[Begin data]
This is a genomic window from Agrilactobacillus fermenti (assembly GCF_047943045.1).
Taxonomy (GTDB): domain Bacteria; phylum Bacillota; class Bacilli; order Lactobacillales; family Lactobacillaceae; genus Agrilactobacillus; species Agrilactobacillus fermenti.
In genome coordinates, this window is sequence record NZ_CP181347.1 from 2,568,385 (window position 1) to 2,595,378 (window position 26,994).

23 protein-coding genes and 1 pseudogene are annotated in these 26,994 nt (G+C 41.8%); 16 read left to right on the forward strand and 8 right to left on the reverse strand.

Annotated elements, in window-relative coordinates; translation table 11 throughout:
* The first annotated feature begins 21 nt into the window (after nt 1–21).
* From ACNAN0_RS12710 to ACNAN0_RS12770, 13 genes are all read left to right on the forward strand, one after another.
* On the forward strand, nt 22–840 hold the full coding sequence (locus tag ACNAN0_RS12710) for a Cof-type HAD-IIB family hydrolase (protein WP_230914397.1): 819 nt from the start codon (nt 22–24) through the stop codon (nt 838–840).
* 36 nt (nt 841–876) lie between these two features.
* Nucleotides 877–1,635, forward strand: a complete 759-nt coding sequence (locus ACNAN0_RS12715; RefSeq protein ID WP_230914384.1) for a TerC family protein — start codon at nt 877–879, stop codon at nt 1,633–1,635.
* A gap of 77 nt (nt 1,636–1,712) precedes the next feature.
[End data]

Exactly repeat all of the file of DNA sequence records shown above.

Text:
This is a genomic window from Agrilactobacillus fermenti (assembly GCF_047943045.1).
Taxonomy (GTDB): domain Bacteria; phylum Bacillota; class Bacilli; order Lactobacillales; family Lactobacillaceae; genus Agrilactobacillus; species Agrilactobacillus fermenti.
In genome coordinates, this window is sequence record NZ_CP181347.1 from 2,568,385 (window position 1) to 2,595,378 (window position 26,994).

23 protein-coding genes and 1 pseudogene are annotated in these 26,994 nt (G+C 41.8%); 16 read left to right on the forward strand and 8 right to left on the reverse strand.

Annotated elements, in window-relative coordinates; translation table 11 throughout:
* The first annotated feature begins 21 nt into the window (after nt 1–21).
* From ACNAN0_RS12710 to ACNAN0_RS12770, 13 genes are all read left to right on the forward strand, one after another.
* On the forward strand, nt 22–840 hold the full coding sequence (locus tag ACNAN0_RS12710) for a Cof-type HAD-IIB family hydrolase (protein WP_230914397.1): 819 nt from the start codon (nt 22–24) through the stop codon (nt 838–840).
* 36 nt (nt 841–876) lie between these two features.
* Nucleotides 877–1,635, forward strand: a complete 759-nt coding sequence (locus ACNAN0_RS12715; RefSeq protein ID WP_230914384.1) for a TerC family protein — start codon at nt 877–879, stop codon at nt 1,633–1,635.
* A gap of 77 nt (nt 1,636–1,712) precedes the next feature.